Real Hebrew therefore can be learned by the persistent who can take the initial barriers. Accept the baby steps at the start. Accept the seemingly useless verb exercises that skip the commons like to be and to have and force you to learn to conjugate verbs like to guard first. (I hated that) Podcasts can be a great help. Just do not forget to spend time on grammar and writing. Without that the token phrases will never make sense and remain sterile.

Hebrew - SurvivalPhrases (site, feed) - Very basic and not always faultless lessons.

Hebrew Podcasts (site, feed) - Basic podcast with phrases and grammar.

Learn Hebrew Pod (site, feed) - Basic podcast with phrases and grammar.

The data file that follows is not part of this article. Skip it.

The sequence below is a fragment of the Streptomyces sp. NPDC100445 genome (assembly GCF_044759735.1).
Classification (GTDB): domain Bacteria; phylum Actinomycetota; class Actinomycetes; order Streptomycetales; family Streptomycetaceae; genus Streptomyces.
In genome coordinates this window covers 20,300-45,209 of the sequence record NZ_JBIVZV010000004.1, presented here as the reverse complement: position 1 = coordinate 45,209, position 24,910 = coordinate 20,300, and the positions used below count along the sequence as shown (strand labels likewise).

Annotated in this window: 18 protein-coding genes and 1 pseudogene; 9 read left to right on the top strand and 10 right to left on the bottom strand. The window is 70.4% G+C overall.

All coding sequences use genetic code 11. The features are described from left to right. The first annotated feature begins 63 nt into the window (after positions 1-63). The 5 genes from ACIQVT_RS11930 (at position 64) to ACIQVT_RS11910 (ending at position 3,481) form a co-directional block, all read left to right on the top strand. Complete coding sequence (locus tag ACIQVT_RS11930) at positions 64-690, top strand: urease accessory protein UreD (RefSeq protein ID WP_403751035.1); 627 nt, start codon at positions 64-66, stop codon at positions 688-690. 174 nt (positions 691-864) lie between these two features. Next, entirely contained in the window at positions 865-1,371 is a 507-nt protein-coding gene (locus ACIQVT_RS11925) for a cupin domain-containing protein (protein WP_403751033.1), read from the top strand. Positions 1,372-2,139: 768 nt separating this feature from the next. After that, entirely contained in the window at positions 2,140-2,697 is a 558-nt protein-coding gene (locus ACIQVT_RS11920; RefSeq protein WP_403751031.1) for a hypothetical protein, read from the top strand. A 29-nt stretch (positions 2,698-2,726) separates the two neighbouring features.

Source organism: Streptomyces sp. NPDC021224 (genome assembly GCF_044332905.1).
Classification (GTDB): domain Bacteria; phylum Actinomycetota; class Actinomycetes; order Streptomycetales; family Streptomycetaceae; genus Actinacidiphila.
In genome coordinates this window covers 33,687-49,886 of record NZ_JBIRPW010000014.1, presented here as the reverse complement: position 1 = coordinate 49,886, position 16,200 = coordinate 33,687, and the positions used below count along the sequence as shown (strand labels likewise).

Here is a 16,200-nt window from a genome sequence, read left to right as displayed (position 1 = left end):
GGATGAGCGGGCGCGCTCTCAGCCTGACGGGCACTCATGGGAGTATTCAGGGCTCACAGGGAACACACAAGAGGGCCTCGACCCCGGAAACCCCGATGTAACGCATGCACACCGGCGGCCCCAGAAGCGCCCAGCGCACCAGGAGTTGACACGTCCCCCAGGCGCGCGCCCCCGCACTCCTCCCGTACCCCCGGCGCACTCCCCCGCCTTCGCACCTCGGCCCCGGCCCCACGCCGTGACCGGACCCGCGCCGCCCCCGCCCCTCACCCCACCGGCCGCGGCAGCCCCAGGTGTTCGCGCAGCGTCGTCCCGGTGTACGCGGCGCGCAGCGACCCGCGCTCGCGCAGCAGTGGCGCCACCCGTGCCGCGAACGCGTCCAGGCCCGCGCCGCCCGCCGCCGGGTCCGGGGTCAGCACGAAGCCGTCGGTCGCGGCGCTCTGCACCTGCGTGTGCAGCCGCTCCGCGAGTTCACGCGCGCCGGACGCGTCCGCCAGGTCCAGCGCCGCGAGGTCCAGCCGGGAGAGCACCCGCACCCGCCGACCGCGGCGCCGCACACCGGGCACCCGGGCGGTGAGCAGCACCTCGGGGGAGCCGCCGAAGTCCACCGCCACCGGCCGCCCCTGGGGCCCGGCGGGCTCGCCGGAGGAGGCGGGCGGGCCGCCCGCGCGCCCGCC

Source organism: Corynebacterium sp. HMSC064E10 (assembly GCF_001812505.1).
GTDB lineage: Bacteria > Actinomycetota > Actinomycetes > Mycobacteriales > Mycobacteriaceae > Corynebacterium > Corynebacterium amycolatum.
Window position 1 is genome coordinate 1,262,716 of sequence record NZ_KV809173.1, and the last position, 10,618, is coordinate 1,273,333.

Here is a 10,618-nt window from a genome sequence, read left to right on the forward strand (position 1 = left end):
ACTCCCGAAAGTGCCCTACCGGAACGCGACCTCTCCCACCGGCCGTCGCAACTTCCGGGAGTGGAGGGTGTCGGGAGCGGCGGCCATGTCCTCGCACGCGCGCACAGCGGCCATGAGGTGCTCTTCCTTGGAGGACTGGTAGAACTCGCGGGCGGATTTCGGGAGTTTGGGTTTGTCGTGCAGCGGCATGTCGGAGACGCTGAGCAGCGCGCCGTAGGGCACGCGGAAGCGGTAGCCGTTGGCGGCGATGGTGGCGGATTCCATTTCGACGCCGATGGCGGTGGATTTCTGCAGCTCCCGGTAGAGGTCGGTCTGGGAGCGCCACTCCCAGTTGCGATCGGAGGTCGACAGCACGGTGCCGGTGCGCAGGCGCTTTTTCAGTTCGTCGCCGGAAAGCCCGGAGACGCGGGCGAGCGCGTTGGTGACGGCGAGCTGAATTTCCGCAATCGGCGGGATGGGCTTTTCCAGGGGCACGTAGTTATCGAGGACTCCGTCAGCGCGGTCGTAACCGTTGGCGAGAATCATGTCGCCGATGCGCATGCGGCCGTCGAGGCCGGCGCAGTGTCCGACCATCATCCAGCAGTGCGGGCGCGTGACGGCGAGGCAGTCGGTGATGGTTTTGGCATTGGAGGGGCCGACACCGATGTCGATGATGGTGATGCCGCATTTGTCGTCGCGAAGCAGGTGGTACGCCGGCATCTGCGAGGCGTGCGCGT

SBS Hebrew program (site, feed) - Australian radio in Hebrew. An excellent chance to hear living Hebrew. Fit for the more advanced learners.

Wednesday, December 30, 2009

Jesus, Global Warming and more

Philosophy Bites - Nigel Warburton interviewed Don Cupitt who treats Jesus as a Philosopher. How you can make a modern, humanist freethinker of Christ. (site, feed)

Namaste Stories - Again, this narration podcast tells a tale from the perspective of a teacher. But in this class of immigrants learning the local language, I identified with the pupils. (site, feed)

Death (Yale) - arguments about body and soul and the immortality of the soul. Disappointing in the sense that some of these discussion appear to me purely semantic, but this is not accounted for. (site, feed)

Entitled Opinions - Robert Harrison gives a monologue on Wallace Stevens. High-brow literature lecture. (site, feed)

New Books in History - On the history of the trade union ILWU in the US. (site, feed)

In Our Time (BBC) - The current download is about the Samurai and as off tomorrow that one will be gone and you will be able to enjoy and issue about Mary Wollstonecraft. (site, feed)